Patents in Sports: Early Broadcast Patents

The purpose of this blog will be to discuss the impact that patents have made on sports. I will explore how patents have helped evolve sports to bring them to where they stand now. Some of these patents will be ones specifically designed for sports while others are patents never intended to be used in relation to sports. Some of these inventions made sports more enjoyable for fans, while others made the game easier for the players. There is a number of patents that have drastically changed sports but these posts will explore just how inventions and their legal patents have taken sports from a hobby, used primarily for physical fitness to an entertainment business that generates billions of dollars of revenue, is enjoyed around the world, and has woven its way into the fabric of our modern society.


Radio: British Patent No. 12,039

An example of a mid-1930’s radio

In 1923, people were able to hear a live hockey unfolding in the comfort of their homes. The game featured Midland and North Toronto, tams from the Ontario Hockey Association. It was the first time a sporting event had ever been broadcasted via the radio in Canadian history. (Kitchen, 246)

The history of the patent for radio is rather convoluted with many people staking their claim to the historic piece of technology. Names like Marconi, Edison, Bell, and Tesla all have grounds to be seen as inventor of the radio. The first official patent that described a radios function belonged to William Henry Ward in 1872, U.S Patent 126,356, who was aiming to improve the telegraph system. There would be many more patents to come after that with the most important one being British Patent No. 12,039, in 1897. This belonged to Guglielmo Marconi and his company (The Marconi Company Ltd.) helped popularize the device and turn it into the piece of technology we still use today.

While the radio was not specifically intended to be a medium for sporting events to be shared with the public, it quickly became one of the most popular broadcasts on radio. Just 24 years after Marconi’s patent the device was being used to broadcast sports. The first baseball game announced took place at Forbes Field between the Pittsburgh Pirates and the Philadelphia Phillies.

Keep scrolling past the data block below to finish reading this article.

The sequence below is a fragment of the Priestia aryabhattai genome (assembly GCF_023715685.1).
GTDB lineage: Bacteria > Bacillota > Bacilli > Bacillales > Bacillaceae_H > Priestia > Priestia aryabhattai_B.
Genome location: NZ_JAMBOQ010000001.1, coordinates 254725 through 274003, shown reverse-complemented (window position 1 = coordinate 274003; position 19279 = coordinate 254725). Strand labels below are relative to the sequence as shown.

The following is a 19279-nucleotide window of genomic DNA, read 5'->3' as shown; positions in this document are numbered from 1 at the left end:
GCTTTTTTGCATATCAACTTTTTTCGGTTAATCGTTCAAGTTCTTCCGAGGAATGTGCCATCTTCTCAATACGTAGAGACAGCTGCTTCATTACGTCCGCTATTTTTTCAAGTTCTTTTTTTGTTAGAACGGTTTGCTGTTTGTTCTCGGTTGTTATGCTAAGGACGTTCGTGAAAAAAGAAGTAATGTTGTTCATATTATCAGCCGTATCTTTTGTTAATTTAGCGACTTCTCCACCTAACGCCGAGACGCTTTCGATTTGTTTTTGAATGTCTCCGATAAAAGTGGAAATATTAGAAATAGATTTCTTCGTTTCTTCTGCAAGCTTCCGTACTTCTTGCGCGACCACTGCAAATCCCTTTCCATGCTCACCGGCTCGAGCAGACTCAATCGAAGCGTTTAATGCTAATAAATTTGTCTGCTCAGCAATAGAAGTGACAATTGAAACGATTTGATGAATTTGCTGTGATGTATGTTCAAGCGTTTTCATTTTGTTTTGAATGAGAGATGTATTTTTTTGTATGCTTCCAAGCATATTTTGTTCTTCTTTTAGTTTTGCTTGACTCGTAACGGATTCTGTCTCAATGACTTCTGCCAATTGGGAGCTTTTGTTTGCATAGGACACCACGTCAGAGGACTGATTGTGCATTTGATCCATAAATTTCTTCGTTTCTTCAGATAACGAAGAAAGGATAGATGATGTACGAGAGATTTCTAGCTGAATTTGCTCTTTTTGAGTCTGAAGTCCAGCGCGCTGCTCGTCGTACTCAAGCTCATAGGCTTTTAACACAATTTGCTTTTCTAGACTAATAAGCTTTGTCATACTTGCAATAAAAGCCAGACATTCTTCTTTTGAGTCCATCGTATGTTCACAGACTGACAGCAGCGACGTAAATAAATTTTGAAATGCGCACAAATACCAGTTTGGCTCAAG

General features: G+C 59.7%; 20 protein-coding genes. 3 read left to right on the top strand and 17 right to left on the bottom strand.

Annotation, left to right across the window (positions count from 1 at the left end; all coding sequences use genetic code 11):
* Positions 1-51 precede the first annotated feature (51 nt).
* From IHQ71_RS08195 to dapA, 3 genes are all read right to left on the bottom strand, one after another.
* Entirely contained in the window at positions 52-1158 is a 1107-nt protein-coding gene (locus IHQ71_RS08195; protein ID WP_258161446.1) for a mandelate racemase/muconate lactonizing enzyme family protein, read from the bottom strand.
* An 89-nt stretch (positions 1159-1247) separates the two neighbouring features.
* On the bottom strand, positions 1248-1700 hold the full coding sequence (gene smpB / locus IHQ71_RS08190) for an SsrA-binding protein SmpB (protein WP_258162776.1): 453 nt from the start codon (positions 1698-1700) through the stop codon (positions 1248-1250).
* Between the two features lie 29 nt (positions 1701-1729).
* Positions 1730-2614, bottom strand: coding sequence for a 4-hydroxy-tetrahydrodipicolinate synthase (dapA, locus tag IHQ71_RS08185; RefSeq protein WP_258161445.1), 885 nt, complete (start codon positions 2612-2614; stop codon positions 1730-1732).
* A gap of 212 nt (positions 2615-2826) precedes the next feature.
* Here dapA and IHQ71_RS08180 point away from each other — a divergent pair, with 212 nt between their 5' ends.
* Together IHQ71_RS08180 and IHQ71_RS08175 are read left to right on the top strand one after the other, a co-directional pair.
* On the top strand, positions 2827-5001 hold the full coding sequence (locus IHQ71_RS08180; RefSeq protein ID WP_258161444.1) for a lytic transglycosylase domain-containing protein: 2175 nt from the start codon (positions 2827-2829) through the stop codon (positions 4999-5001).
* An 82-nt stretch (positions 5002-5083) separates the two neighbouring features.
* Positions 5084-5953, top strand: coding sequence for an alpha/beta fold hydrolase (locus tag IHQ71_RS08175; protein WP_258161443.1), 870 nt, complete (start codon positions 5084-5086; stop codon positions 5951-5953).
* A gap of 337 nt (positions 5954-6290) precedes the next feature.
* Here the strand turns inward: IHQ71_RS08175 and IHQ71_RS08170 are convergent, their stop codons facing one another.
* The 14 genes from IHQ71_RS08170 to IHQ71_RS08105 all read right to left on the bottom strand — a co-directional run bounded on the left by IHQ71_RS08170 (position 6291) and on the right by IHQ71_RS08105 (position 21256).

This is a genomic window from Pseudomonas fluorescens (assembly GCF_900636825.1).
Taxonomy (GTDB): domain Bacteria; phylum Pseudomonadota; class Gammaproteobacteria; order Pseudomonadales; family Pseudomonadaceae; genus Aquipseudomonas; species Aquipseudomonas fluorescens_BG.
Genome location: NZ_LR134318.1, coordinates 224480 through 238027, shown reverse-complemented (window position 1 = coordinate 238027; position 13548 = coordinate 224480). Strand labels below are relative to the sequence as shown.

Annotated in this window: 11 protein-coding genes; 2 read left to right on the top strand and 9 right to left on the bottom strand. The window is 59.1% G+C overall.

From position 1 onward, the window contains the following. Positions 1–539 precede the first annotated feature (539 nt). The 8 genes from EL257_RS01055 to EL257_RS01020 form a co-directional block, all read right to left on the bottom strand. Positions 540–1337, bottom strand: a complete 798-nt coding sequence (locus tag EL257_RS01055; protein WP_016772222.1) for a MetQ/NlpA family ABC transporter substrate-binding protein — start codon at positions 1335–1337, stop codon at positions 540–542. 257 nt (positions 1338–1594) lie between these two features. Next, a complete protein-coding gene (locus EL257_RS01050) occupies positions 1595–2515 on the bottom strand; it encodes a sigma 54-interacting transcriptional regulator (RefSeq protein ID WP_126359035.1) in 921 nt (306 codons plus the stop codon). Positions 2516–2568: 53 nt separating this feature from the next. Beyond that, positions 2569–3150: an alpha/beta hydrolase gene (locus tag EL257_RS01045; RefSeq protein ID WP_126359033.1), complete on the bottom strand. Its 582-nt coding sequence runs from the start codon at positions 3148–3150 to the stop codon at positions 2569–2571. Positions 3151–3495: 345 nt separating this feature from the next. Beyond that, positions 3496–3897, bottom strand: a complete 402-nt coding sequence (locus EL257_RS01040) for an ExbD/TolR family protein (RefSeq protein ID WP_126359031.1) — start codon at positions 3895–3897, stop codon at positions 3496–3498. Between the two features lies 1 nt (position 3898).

The introduction of radio had far reaching implications on the existing professional sports. The rights to broadcast the games became worth a lot of money. One radio company tried to circumvent the cost of broadcasting rights by relaying play-by-play information of the Pittsburgh Pirates from a vantage point outside of the stadium and would then share the information with their listeners. (Pittsburgh Athletic vs. KQV Broadcasting).

The money earned from selling broadcasting rights now is the largest generator of cash for sports teams. Major League Baseball receives 800 million annually from Fox and Turners Sports 1. The National Basketball Association just signed a new broadcasting deal that will see ESPN and Turner Sports pay 2.6 Billion dollars annually (Beginning in 2016) for the right to broadcast basketball games 1. This all began with a patent that looked to improve the telegraph machine.


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